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Producers Must Work Together for Future Success

12 April 2012

NETHERLANDS - In March the Dutch Dairymen Board (DBB) organised a symposium "Stronger Together". The symposium gave the members a rare opportunity to discuss topical issues with dairy co-operatives, dairy industry managers, the marketing board, scientists and the Dutch Ministry of Agriculture.

Both the Deputy President of the marketing board for dairy products, Mr Kees Wantenaar, and the General Secretary of the European Dairy Association (EDA), Mr Joop Kleibeuker, expressed positive opinions on the future prospects of the dairy sector.

Growing demand for milk is exceeding supply due to a rise in the prosperity of the world population, which means the future is bright, they said.

The DBB agreed that future prospects were good, however there were still concerns that producers were not receiving there fair share of profits.

"Whilst the Dutch dairy industry has grown in recent years , in performance, production and size, the financial situation has done the opposite," Sieta van Keimpema (President of the DDB and Vice-President of the EMB) said.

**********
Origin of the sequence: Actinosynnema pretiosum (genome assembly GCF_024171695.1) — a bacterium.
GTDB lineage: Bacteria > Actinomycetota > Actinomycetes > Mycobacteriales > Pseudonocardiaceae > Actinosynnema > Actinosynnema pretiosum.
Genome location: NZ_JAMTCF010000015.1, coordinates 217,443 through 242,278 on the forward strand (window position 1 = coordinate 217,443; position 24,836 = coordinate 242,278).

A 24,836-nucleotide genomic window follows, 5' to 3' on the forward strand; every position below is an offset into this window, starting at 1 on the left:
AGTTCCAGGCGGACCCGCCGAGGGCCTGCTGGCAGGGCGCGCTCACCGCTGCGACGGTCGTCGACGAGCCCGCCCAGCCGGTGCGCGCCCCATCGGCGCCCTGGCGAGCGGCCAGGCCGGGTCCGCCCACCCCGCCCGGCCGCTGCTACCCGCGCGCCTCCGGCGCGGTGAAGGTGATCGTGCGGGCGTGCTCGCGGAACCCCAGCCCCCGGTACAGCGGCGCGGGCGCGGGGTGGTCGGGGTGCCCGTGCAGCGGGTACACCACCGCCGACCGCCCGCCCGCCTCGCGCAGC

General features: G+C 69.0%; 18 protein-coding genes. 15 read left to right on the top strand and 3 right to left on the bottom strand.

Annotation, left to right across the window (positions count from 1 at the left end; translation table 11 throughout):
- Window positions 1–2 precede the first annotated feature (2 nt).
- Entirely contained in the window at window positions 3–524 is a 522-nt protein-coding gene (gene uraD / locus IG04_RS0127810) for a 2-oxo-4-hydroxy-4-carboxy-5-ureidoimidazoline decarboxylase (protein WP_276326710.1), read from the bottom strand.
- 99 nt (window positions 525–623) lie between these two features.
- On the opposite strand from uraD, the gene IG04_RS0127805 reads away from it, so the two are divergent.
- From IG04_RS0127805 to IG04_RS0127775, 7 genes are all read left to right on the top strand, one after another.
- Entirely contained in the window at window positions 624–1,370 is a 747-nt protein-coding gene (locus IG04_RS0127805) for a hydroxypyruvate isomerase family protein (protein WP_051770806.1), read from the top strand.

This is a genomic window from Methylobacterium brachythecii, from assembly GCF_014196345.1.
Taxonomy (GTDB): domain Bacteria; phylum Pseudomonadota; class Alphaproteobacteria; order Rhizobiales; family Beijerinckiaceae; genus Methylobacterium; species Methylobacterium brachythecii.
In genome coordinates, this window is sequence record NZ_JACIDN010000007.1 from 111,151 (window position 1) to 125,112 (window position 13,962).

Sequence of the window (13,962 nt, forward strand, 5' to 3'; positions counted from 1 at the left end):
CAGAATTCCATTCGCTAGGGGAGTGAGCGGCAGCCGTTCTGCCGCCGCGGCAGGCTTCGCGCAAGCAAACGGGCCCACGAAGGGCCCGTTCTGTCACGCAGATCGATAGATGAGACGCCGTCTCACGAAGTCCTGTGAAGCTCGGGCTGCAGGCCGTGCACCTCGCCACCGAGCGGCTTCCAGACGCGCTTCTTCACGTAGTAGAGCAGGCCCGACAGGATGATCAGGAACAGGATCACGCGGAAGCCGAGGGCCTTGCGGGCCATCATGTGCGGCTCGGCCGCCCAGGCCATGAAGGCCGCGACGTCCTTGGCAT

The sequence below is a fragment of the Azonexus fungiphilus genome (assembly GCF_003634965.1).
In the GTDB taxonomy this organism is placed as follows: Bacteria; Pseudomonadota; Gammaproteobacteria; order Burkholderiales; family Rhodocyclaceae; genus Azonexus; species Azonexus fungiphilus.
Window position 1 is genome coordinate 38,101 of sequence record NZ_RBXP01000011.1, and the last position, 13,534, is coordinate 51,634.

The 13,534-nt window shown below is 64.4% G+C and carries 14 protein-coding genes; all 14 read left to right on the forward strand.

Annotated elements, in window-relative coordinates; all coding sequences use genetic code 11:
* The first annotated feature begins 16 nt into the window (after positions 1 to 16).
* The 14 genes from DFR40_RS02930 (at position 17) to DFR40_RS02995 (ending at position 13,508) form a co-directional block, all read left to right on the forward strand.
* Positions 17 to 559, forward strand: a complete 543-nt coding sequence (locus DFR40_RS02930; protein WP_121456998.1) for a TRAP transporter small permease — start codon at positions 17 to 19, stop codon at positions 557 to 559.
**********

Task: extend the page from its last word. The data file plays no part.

She said that over the last 10 years farmgate prices have not covered costs of production, and Dutch milk producers debt has more than doubled, with returns on equity falling.

Mr Poppe from the Agricultural Institute of the University of Wageningen said the the price of milk can only rise over the next few years.

Ms Greetje van Heezik, a specialist in competition law said that the opportunities for milk producers to benefit from these milk price increases would increase through the reform of the Common Agricultural Policy and the European Milk Package.

During the lively discussion one participant voiced the opinion that the biggest enemies of the milk producer, was in fact sitting in the same room as them (referring to processors/ retailers). Contrary to that another member pointed out that the biggest enemy of the milk producers was actually the milk producer who stayed at home, instead of attending the symposium. Ms van Keimpema said that milk producers must commit themselves to the future of milk production if they want to stand a chance at being successful.

TheCattleSite News Desk



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